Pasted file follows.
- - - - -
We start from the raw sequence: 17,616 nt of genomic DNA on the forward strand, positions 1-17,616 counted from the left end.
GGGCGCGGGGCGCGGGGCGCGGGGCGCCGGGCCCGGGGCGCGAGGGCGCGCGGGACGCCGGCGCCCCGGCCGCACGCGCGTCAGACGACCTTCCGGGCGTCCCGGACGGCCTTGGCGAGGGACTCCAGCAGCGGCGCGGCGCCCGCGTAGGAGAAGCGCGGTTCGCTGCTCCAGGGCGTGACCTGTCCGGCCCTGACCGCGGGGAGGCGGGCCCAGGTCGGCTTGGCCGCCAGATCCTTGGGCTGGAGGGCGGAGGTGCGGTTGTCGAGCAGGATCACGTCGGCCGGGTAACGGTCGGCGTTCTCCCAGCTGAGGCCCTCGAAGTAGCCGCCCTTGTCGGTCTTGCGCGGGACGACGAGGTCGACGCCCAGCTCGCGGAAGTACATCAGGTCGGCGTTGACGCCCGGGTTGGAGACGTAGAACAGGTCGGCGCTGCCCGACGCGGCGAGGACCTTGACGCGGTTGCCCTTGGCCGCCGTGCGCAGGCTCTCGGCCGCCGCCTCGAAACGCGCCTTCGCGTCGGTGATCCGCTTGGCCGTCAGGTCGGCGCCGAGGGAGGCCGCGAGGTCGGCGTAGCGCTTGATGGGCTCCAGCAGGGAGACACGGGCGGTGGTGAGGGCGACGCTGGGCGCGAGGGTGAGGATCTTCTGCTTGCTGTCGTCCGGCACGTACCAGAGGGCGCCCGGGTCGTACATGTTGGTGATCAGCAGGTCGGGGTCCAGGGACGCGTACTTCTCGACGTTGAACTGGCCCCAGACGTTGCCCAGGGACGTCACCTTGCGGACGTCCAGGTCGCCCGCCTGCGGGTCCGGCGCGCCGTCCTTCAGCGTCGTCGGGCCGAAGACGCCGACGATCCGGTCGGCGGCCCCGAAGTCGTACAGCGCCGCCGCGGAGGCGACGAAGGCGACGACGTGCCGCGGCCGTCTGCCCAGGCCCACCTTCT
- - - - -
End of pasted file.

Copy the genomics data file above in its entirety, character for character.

We start from the raw sequence: 17,616 nt of genomic DNA on the forward strand, positions 1-17,616 counted from the left end.
GGGCGCGGGGCGCGGGGCGCGGGGCGCCGGGCCCGGGGCGCGAGGGCGCGCGGGACGCCGGCGCCCCGGCCGCACGCGCGTCAGACGACCTTCCGGGCGTCCCGGACGGCCTTGGCGAGGGACTCCAGCAGCGGCGCGGCGCCCGCGTAGGAGAAGCGCGGTTCGCTGCTCCAGGGCGTGACCTGTCCGGCCCTGACCGCGGGGAGGCGGGCCCAGGTCGGCTTGGCCGCCAGATCCTTGGGCTGGAGGGCGGAGGTGCGGTTGTCGAGCAGGATCACGTCGGCCGGGTAACGGTCGGCGTTCTCCCAGCTGAGGCCCTCGAAGTAGCCGCCCTTGTCGGTCTTGCGCGGGACGACGAGGTCGACGCCCAGCTCGCGGAAGTACATCAGGTCGGCGTTGACGCCCGGGTTGGAGACGTAGAACAGGTCGGCGCTGCCCGACGCGGCGAGGACCTTGACGCGGTTGCCCTTGGCCGCCGTGCGCAGGCTCTCGGCCGCCGCCTCGAAACGCGCCTTCGCGTCGGTGATCCGCTTGGCCGTCAGGTCGGCGCCGAGGGAGGCCGCGAGGTCGGCGTAGCGCTTGATGGGCTCCAGCAGGGAGACACGGGCGGTGGTGAGGGCGACGCTGGGCGCGAGGGTGAGGATCTTCTGCTTGCTGTCGTCCGGCACGTACCAGAGGGCGCCCGGGTCGTACATGTTGGTGATCAGCAGGTCGGGGTCCAGGGACGCGTACTTCTCGACGTTGAACTGGCCCCAGACGTTGCCCAGGGACGTCACCTTGCGGACGTCCAGGTCGCCCGCCTGCGGGTCCGGCGCGCCGTCCTTCAGCGTCGTCGGGCCGAAGACGCCGACGATCCGGTCGGCGGCCCCGAAGTCGTACAGCGCCGCCGCGGAGGCGACGAAGGCGACGACGTGCCGCGGCCGTCTGCCCAGGCCCACCTTCT